There are so many reasons why having a Linux distribution on a usb drive can come in handy. Fram having a "rescue" OS on your keyring to being able to install a new distribution on your EeePC, a "thumb drive" Linux has many uses. But getting Linux onto a usb drive can't be simple. Right? Wrong. There is a tool, UNetbootin, that makes installing Linux on a usb drive simple.
UNetbootin can be used on either Linux or Windows. In this article, we'll be illustrating the Linux side of things (naturally).
Note of warning: Not all usb installations will work on all machines. This can be an issue with your Bios or your USB drive. If you install an OS that doesn't work, try another. But after all that work, you might wind up with a machine that simply won't boot from a USB drive. You have been warned.
Now, on with the installation.
Getting and using UNetbootin
The first thing to do is download a copy of UNetbootin. For our purposes we'll download the Linux universal install binary (named unetbootin-linux-299). Once that has finished you will need to issue the command chmod u+x unetbootin-linux299 in order to make the file executable. Once the file is executable, su to the root user and issue the command (from the same directory unetbootin-linx-299 is stored) ./unetbootin-linux-299 to see the application running. But you're not ready just yet.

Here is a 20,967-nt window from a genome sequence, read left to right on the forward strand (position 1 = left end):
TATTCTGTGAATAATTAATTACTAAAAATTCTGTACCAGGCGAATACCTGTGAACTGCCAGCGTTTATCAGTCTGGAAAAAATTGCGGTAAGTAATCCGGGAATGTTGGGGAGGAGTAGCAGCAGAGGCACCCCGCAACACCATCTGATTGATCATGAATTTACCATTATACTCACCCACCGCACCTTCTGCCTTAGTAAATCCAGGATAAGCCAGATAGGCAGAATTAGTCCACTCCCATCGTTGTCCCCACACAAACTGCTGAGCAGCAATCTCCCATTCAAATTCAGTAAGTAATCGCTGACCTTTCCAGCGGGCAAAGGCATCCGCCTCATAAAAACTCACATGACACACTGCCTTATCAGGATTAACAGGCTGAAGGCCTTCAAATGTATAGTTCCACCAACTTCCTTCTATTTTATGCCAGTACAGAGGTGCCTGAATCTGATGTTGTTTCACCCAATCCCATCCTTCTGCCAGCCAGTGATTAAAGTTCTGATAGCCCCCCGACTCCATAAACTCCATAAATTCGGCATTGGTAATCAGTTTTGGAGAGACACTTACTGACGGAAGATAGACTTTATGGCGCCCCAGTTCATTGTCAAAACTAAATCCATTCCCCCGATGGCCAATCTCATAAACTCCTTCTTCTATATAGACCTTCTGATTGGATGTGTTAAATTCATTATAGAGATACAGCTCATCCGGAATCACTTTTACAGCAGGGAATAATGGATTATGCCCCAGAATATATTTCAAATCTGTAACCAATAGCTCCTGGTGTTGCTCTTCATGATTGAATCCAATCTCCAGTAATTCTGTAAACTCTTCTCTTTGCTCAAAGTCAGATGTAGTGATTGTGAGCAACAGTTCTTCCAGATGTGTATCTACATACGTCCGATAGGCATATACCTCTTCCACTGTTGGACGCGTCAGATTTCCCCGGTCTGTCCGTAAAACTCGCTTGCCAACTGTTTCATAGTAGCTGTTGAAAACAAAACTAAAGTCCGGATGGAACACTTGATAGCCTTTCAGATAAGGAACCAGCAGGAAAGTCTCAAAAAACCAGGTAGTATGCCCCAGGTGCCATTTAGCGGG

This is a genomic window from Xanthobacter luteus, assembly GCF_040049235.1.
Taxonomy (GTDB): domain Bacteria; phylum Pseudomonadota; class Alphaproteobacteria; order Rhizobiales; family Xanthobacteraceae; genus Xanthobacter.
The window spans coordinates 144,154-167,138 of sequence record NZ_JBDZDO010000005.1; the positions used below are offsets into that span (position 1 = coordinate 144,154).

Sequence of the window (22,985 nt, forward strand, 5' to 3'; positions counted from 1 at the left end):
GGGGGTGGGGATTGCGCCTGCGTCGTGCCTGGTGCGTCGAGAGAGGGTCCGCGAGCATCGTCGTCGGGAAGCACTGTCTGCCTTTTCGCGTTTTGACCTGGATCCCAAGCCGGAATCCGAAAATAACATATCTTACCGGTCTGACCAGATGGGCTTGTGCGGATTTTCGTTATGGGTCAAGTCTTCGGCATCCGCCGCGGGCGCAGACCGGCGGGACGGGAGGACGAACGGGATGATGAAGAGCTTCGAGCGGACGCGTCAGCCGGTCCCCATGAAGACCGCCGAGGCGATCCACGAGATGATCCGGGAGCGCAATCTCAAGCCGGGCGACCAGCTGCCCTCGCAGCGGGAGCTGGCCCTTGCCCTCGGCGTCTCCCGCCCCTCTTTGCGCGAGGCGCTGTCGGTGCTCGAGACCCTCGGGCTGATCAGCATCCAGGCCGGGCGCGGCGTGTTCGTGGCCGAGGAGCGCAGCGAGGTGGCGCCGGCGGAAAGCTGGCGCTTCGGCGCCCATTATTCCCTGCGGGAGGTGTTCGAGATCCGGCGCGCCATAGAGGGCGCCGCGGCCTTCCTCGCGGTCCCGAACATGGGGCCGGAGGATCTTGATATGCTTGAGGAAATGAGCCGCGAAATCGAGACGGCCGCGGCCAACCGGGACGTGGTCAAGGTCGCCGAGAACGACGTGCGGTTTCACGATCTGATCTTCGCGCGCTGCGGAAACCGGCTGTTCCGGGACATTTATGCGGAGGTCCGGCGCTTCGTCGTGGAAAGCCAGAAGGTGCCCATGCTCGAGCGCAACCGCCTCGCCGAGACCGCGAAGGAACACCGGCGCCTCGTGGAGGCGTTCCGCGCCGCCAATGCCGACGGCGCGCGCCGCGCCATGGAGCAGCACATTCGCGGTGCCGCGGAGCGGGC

Depending upon your distribution, you might come across an error involving p7zip-full. This might be in your distribution's repositories. If you use Mandriva you can install p7zip but you will not have the full package. If you use Unbuntu you can get p7zip-full with the command apt-get install p7zip-full.
Before you run the application you will need to insert and mount your usb drive. Stick in your usb drive and then issue dmesg to find out where your usb drive is located. Mount that and then issue, as root, ./unetbootin-linux-299. When yo issue the command you will see the UNetbootin window.
Once this window is up and running you are almost there.
If you have very specific needs for your distribution you will most likely have an image file downloaded to use. If you do not you can select your distribution from the drop down list. First you select the distribution and then you select the version (or release). NOTE: Unless you have a very large USB drive you will most likely want to use a netinstall version of your distribution.If you do happen to have a large USB drive you can go ahead with a full distribution. If this usb drive is for rescue purposes, or just to have a version of Linux with you at all times, a distribution like PCLinuxOS Minime is a greate choice.
Once the process is done you will have two buttons to click, Reboot and Exit. Don't bother with the Reboot button. Click the Exit button and UNetbootin will close. You can now unmount your drive and reboot your machine to see if the installation works.
When your machine boots you will need to make sure it first boots from the usb device.
If you're interested to see what PCLinuxOS Minime looks like, take a look.
And that's it.Advertisement
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Ghacks is a technology news blog that was founded in 2005 by Martin Brinkmann. It has since then become one of the most popular tech news sites on the Internet with five authors and regular contributions from freelance writers.